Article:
Russia says the United States and its allies have relied on fabricated evidence to accuse the Syrian government of conducting chemical attacks against civilians.
“The US, Britain, France and their allies have misled international community … relying on fabrications to accuse Syria of violating the chemical weapons ban with Russian assistance,” said Maj. Gen. Igor Kirillov, the chief of the Russian military’s radiation, chemical and biological protection unit, at a briefing in the capital Moscow on Friday.
He also accused the Organization for the Prohibition of Chemical Weapons (OPCW) of violating the Chemical Weapons Convention, saying “the remote nature of investigations as well as the collection, analysis and use of the documents obtained without specialists’ trips to the alleged sites of chemical weapons use is in direct contradiction to the convention’s provisions.”
Back in April, Russian Foreign Minister Sergei Lavrov also criticized the OPCW’s previous investigations conducted from long distance on alleged chemical attacks in Syria.
In the course of the liberation operation in Eastern Ghouta, which began in February, Moscow has repeatedly warned that different factions of militant outfits in the region could stage gas attacks in a bid to frame the Syrian government.
The suspected chemical weapons attack, however, hit the town of Douma in Eastern Ghouta region in the suburban area near Damascus on April 7, reportedly killing at least 60 people and wounding more than 1,000 others.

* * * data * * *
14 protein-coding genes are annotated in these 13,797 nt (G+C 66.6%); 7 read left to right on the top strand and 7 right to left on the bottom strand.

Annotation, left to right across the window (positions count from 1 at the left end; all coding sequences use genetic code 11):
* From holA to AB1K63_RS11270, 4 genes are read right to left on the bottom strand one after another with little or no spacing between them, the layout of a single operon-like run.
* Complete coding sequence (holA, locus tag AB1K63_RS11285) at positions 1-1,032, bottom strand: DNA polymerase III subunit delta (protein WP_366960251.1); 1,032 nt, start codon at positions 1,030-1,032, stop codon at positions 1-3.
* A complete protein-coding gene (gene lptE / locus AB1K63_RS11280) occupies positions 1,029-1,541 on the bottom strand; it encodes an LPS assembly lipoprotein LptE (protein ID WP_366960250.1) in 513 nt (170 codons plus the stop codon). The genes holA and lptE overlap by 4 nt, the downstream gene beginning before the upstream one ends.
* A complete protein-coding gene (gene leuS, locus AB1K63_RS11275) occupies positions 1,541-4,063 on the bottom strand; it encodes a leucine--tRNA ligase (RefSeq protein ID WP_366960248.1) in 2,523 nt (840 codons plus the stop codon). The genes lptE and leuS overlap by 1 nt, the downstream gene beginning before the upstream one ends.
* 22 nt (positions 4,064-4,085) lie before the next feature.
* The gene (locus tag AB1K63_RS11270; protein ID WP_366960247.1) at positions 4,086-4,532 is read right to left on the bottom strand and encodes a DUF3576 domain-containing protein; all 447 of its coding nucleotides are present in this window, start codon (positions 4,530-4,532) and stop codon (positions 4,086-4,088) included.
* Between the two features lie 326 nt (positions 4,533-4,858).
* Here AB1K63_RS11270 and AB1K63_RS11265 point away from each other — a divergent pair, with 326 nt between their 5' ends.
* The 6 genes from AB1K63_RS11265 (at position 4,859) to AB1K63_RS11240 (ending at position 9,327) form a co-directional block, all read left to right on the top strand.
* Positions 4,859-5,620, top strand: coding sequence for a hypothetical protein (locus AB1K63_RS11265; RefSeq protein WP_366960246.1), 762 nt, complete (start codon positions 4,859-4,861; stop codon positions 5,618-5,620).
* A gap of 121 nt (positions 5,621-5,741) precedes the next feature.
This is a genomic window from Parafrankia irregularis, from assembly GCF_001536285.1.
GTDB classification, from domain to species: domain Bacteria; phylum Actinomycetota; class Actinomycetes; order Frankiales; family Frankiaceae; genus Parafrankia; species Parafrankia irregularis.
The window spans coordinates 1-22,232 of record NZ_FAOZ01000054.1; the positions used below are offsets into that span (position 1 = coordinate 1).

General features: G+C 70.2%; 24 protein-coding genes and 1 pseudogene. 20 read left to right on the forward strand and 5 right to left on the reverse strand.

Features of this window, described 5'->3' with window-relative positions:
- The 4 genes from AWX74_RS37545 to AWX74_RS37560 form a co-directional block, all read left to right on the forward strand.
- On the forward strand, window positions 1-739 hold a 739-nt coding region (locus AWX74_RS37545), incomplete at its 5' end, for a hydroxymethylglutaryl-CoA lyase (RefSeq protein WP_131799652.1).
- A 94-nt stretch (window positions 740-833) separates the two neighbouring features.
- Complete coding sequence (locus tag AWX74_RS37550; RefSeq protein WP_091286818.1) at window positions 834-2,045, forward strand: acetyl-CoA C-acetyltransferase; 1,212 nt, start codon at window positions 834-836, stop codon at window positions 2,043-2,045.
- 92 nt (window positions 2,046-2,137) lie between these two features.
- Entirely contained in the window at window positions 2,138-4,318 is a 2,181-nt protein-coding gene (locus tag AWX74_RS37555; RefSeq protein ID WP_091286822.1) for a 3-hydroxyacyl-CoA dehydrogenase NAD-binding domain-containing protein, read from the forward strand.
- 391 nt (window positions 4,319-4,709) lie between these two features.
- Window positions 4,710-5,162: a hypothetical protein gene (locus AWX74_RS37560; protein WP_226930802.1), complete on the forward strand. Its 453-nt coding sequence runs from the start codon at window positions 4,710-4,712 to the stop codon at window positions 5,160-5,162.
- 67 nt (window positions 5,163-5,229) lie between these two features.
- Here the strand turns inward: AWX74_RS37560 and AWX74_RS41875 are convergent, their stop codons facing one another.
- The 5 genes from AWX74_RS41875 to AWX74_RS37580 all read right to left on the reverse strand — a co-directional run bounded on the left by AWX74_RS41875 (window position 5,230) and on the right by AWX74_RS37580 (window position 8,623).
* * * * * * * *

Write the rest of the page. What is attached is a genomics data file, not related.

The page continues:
Western countries swiftly blamed the incident on the Syrian government. Damascus rejected the accusations as “chemical fabrications” made by the terrorists themselves in a bid to halt pro-government forces’ advances.
The alleged use of chemical weapons in Douma, however, triggered a missile strike by the US, Britain and France that Russia has denounced as a violation of international law.
Elsewhere in his remarks, Kirillov said the so-called civil defense group White Helmets had doctored samples and used explosive devices to make craters that looked like those left by bombs.
Kirillov added that, in the images presented by them, they worked at the site of the alleged use of sarin without protective gear, which would have been impossible if the nerve agent had indeed been used there.
Kirillov also lambasted the OPCW for turning a blind eye to the discovery of a militant-run lab and its stockpiles in Eastern Ghouta that contained over 40 metric tons of chlorine and other toxic chemicals.
Russian Foreign Ministry Spokeswoman Maria Zakharova, who spoke at the same briefing, said the chemical lab featured components made in Western Europe.
“We are ready to show evidence that the equipment was taken by terrorists and militants from Western Europe,” she said.
The Syrian government surrendered its stockpiles of chemical weapons in 2014 to a joint mission led by the UN and the OPCW, which oversaw the destruction of the weaponry. However, Western governments and their allies have never stopped pointing the finger at Damascus whenever an apparent chemical attack has taken place.
In April 2017, a suspected sarin gas attack hit the town of Khan Shaykhun in the northwestern Syrian province of Idlib, taking at least 80 lives. Accusing Damascus, the US then launched several dozen Tomahawk cruise missiles at a Syrian air base, taking the lives of about 20 people including both Syrian soldiers and civilians.
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